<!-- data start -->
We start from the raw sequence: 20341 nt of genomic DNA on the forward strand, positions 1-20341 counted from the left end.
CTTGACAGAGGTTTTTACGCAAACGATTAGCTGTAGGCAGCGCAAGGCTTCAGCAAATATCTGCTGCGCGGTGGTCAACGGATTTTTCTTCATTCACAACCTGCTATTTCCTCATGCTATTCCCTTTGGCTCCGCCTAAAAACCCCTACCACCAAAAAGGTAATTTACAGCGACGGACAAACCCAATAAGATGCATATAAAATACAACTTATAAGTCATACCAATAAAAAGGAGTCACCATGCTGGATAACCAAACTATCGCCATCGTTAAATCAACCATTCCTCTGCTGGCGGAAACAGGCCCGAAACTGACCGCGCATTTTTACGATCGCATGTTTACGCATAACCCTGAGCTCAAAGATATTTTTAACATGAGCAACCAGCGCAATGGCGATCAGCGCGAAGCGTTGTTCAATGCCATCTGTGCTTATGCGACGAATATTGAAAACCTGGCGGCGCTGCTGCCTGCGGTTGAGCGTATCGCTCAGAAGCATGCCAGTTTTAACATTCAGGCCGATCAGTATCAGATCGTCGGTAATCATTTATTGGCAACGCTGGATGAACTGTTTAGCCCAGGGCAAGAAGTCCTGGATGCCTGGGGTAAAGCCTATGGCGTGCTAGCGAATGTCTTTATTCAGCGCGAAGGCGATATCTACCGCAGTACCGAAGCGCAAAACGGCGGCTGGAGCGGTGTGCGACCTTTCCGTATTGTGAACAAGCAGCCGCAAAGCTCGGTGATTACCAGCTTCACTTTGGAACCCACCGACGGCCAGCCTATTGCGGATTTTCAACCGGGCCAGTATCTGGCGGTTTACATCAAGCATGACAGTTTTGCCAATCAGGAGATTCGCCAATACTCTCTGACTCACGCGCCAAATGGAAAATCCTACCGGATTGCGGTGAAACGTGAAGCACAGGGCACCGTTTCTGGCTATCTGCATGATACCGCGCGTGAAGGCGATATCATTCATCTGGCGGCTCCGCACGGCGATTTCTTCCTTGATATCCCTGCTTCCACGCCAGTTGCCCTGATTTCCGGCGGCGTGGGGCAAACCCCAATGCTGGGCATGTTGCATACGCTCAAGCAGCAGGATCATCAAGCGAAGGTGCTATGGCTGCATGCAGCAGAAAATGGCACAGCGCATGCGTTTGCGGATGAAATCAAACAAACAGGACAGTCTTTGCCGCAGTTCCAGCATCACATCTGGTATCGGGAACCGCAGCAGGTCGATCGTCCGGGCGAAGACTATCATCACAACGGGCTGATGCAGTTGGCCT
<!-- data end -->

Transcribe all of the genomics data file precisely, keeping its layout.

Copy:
We start from the raw sequence: 20341 nt of genomic DNA on the forward strand, positions 1-20341 counted from the left end.
CTTGACAGAGGTTTTTACGCAAACGATTAGCTGTAGGCAGCGCAAGGCTTCAGCAAATATCTGCTGCGCGGTGGTCAACGGATTTTTCTTCATTCACAACCTGCTATTTCCTCATGCTATTCCCTTTGGCTCCGCCTAAAAACCCCTACCACCAAAAAGGTAATTTACAGCGACGGACAAACCCAATAAGATGCATATAAAATACAACTTATAAGTCATACCAATAAAAAGGAGTCACCATGCTGGATAACCAAACTATCGCCATCGTTAAATCAACCATTCCTCTGCTGGCGGAAACAGGCCCGAAACTGACCGCGCATTTTTACGATCGCATGTTTACGCATAACCCTGAGCTCAAAGATATTTTTAACATGAGCAACCAGCGCAATGGCGATCAGCGCGAAGCGTTGTTCAATGCCATCTGTGCTTATGCGACGAATATTGAAAACCTGGCGGCGCTGCTGCCTGCGGTTGAGCGTATCGCTCAGAAGCATGCCAGTTTTAACATTCAGGCCGATCAGTATCAGATCGTCGGTAATCATTTATTGGCAACGCTGGATGAACTGTTTAGCCCAGGGCAAGAAGTCCTGGATGCCTGGGGTAAAGCCTATGGCGTGCTAGCGAATGTCTTTATTCAGCGCGAAGGCGATATCTACCGCAGTACCGAAGCGCAAAACGGCGGCTGGAGCGGTGTGCGACCTTTCCGTATTGTGAACAAGCAGCCGCAAAGCTCGGTGATTACCAGCTTCACTTTGGAACCCACCGACGGCCAGCCTATTGCGGATTTTCAACCGGGCCAGTATCTGGCGGTTTACATCAAGCATGACAGTTTTGCCAATCAGGAGATTCGCCAATACTCTCTGACTCACGCGCCAAATGGAAAATCCTACCGGATTGCGGTGAAACGTGAAGCACAGGGCACCGTTTCTGGCTATCTGCATGATACCGCGCGTGAAGGCGATATCATTCATCTGGCGGCTCCGCACGGCGATTTCTTCCTTGATATCCCTGCTTCCACGCCAGTTGCCCTGATTTCCGGCGGCGTGGGGCAAACCCCAATGCTGGGCATGTTGCATACGCTCAAGCAGCAGGATCATCAAGCGAAGGTGCTATGGCTGCATGCAGCAGAAAATGGCACAGCGCATGCGTTTGCGGATGAAATCAAACAAACAGGACAGTCTTTGCCGCAGTTCCAGCATCACATCTGGTATCGGGAACCGCAGCAGGTCGATCGTCCGGGCGAAGACTATCATCACAACGGGCTGATGCAGTTGGCCT